Today’s post goes out to all the ladies out there. Full of ambition. Capable. And driven.

Who also want a little bit of help keeping their finances straight along the journey.

Taking Care of Your Money as a Small Business Owner

When you’re a small business owner, you have to take care of everything yourself–or hire someone to take care of it for you. When it comes to business finances, the person you’ll be hiring or contracting with is an accountant.

Here’s the thing, though: you can’t just hand your accountant a shoe box of receipts at the end of the year along with your bank account number.

You have to stay organized so they can do their job effectively. Not only will it help you stay on good terms with your CPA, but staying organized will help you measure the health of your business on days that don’t rhyme with “April 18th.”

A great way to do this is through accounting software. Typically, the best programs are going to be pseudo pricey. But recently, I got turned on to one that’s pretty darn comprehensive at an affordable price. Because you shouldn’t go broke trying to take care of your money.

Affordable Small Business Accounting Software from Xero

Let’s start with the basics: Xero is an online accounting software program that services companies with up to one hundred employees. If you don’t employ that many people, or only employ yourself, you don’t have to pay the same price as the larger small businesses. Prices are tiered:

Starter Plan

Best for solopreneurs with minimal invoicing needs.

Comes with:

  • Ability to send five invoices/quotes per month.
  • Capability to enter five bills to remind yourself when to pay and to make sure you have an accurate perception of your cash flow.
  • Ability to reconcile 20 bank transactions.

Cost per month: $9

Standard Plan

Best for companies with >6 employees, or solopreneurs with higher monthly invoice volumes.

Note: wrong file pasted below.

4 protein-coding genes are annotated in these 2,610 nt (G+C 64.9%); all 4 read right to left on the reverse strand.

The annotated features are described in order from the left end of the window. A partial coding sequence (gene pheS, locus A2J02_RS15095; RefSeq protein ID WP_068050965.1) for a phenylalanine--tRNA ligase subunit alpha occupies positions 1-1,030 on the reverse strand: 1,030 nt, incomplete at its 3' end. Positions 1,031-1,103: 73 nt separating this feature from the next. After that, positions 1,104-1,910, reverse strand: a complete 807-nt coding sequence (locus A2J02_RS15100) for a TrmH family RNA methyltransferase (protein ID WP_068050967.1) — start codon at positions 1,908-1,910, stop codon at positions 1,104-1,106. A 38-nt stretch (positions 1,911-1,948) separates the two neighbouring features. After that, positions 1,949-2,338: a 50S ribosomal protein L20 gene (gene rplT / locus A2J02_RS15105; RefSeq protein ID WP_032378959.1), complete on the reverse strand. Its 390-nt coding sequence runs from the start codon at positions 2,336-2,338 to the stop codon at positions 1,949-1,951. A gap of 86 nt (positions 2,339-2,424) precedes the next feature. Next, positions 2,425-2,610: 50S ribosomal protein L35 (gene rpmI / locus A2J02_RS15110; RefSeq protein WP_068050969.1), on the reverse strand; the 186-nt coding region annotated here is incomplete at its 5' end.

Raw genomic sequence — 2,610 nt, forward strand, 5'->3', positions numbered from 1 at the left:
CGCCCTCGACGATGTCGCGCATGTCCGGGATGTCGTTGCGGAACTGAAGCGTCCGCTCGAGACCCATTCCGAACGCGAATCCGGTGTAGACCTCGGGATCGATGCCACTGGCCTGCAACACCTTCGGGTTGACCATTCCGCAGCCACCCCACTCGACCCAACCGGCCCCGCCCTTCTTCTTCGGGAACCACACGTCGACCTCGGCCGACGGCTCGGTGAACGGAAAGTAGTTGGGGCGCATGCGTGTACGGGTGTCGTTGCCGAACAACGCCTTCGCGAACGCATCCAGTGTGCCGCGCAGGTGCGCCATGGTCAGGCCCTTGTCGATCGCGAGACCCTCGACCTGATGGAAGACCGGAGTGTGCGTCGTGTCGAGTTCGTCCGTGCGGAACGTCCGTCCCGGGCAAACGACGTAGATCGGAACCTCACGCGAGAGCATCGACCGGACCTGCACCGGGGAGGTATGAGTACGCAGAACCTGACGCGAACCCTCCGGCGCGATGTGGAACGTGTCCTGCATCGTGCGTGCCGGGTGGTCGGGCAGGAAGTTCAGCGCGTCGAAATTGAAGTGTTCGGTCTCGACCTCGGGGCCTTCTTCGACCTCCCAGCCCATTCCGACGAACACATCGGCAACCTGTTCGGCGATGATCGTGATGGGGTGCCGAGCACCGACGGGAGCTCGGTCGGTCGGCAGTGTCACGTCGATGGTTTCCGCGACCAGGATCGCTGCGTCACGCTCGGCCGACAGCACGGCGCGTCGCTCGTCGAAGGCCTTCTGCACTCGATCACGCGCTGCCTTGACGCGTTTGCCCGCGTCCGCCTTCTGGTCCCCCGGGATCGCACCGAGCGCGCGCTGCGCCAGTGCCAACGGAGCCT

Comes with:

  • Unlimited invoicing and quotes.
  • Unlimited bill tracking.
  • Unlimited bank transaction reconciliation.
  • Payroll for up to 5 people.

Cost per month: $30

Premium Plan

Best for companies with 6-100 employees on payroll.

Comes with:

  • Unlimited invoicing and quotes.
  • Unlimited bill tracking.
  • Unlimited bank transaction reconciliation.
  • Payroll for up to 10, 20 or 100 people.
  • Multi-currency capabilities.

Cost per month:  $70 for 10 employees, $90 for 20, and $180 for 100.

Free Trial

No matter which plan best suits your needs, you can get a 30-day free trial here–no credit card required.

Evergreen Nonprofit Pricing

Run a nonprofit? Then you can get 25% off the prices you see above at the end of your free trial.

Xero’s Functionality

Affordable payroll software for small business owners.

Xero is super simple to use. The larger your business is, the longer it will take to set up, but that’s only because you have more information. No hair pulling. Everything is streamlined. Even the most complex accounting maneuvers are navigable with Xero’s guidance. Your CPA will be impressed when she looks things over.

The biggest bump in the road is the payroll availability. This is no problem if the only person you employ is yourself, but if you do have employees, you should know that currently Xero only offers full payroll capabilities, including electronic services, for the following states:

  • California
  • Florida
  • Illinois
  • New Jersey
  • New York
  • Pennsylvania
  • Texas
  • Utah
  • Virginia

It does offer payroll for these states, as well–you just won’t be able to execute every last thing for your employees electronically:

  • Alabama
  • Alaska
  • Arizona
  • Arkansas
  • Colorado
  • Georgia
  • Hawaii
  • Indiana
  • Kentucky
  • Louisiana
  • Maryland
  • Michigan
  • Minnesota
  • Mississippi
  • Nebraska
  • Nevada
  • New Hampshire
  • North Carolina
  • North Dakota
  • Ohio
  • Oklahoma
  • South Carolina
  • South Dakota
  • Tennessee
  • Washington
  • Wisconsin
  • Wyoming

They keep adding states all the time, so if you don’t see yours, be sure to scroll down on this page to check Xero’s most recent list.

Simplicity and Affordability

While Xero is simple and affordable, it’s also comprehensive. After that initial setup, upkeep is a breeze. That gives you more time to get back to running the world.

Shoot...this is pretty much half the price of the small business accounting software I'm paying for now...

 

 

*I have been compensated for the writing of this post which contains affiliate links. Regardless, all opinions are honest and my own.*

Personal Finance Insights from Self-Employed Women

Some insights I wouldn't have thought of, and some great questions posed. Personal finance from self-employed women.

Yesterday I had the privilege of organizing an event in honor of Women’s Money Week at Whetstone Workgroup. Since the patrons at Whetstone are self-employed, we set up a discussion with financial counselor Katharine Perry on saving for retirement when you’re self-employed (and female.)